December 2023
Volume 23, Issue 15
Open Access
Optica Fall Vision Meeting Abstract  |   December 2023
Contributed Session II: Computational modeling of shift in unique yellow for small stimuli
Author Affiliations
  • Carlos Rodriguez
    University of Pennsylvania
  • Ling-Qi Zhang
    University of Pennsylvania
  • Alexandra E. Boehm
    Herbert Wertheim School of Optometry & Vision Science, University of California, Berkeley
  • Maxwell J. Greene
    Herbert Wertheim School of Optometry & Vision Science, University of California, Berkeley
  • William S. Tuten
    Herbert Wertheim School of Optometry & Vision Science, University of California, Berkeley
  • David H. Brainard
    University of Pennsylvania
Journal of Vision December 2023, Vol.23, 78. doi:https://doi.org/10.1167/jov.23.15.78
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      Carlos Rodriguez, Ling-Qi Zhang, Alexandra E. Boehm, Maxwell J. Greene, William S. Tuten, David H. Brainard; Contributed Session II: Computational modeling of shift in unique yellow for small stimuli. Journal of Vision 2023;23(15):78. https://doi.org/10.1167/jov.23.15.78.

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      © ARVO (1962-2015); The Authors (2016-present)

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Abstract

Unique yellow (UY) is largely invariant to L:M cone proportion for spatially-extended stimuli in healthy trichromats. However, a recent adaptive-optics-based study by Boehm et al. reveals that when stimulus size is reduced to a few arcmin, color appearance depends on the local L:M proportion in the patch of the retina on which the stimulus was imaged. We aimed to determine if such findings are consistent with a normative account of visual processing. A series of 3.5 and 10 arcmin stimuli were simulated as isoluminant mixtures of 540 and 680 nm primaries. We modeled sensory encoding under adaptive-optics conditions using the open-source software ISETBio, for simulated retinal cone mosaics with varying local L:M proportions. The resultant cone excitations were decoded using a Bayesian image reconstruction algorithm (Zhang et al., 2022). For the 3.5 arcmin stimuli, as local L:M proportion decreased, the 540 nm component of the reconstructions increased relative to the 680 nm component. This is qualitatively consistent with the experimental observations of Boehm et al. For 10 arcmin stimuli, in contrast, reconstructions were stable across variation in local L:M cone proportion. Notably, reconstructions depend not only on the local L:M cone proportion, but also on the proportion in the immediately surrounding retina, leading to a testable prediction. The computational observations frame the experimental results as a normative consequence of visual processing.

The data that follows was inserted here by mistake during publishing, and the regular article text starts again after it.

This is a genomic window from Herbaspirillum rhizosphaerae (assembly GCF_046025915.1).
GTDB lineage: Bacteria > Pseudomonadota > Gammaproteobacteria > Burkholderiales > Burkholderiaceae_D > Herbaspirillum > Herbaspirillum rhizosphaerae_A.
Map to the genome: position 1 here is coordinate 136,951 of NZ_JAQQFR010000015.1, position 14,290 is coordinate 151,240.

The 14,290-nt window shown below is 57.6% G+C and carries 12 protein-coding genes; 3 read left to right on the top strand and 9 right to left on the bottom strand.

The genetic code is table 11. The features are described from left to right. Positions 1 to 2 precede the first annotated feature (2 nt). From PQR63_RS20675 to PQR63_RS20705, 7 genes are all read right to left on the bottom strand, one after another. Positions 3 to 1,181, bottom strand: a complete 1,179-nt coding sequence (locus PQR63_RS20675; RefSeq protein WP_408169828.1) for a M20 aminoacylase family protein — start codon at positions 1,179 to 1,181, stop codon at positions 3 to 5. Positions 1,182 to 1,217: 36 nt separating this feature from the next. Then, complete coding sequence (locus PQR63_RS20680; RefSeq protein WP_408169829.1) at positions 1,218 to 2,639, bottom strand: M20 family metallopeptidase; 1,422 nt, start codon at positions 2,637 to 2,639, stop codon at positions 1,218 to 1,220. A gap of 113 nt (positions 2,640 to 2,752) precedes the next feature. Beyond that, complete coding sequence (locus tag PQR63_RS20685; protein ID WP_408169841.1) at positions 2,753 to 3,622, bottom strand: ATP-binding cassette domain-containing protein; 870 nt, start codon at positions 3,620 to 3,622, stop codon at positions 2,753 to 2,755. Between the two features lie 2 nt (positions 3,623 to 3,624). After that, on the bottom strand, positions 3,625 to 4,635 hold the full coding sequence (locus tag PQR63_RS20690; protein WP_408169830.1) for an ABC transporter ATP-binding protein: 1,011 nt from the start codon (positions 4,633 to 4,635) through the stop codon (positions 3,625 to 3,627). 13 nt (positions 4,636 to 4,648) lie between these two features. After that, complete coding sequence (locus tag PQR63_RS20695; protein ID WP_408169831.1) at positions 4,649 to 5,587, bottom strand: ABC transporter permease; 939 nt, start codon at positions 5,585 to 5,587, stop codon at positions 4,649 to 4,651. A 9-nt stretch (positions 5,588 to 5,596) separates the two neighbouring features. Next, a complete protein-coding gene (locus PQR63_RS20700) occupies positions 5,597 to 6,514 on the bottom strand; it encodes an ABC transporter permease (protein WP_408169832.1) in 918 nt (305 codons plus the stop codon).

Footnotes
 Funding: Funding: The University of Pennsylvania Post-Baccalaureate Research Education Program, grant number R25 GM071745, and a research gift from Meta
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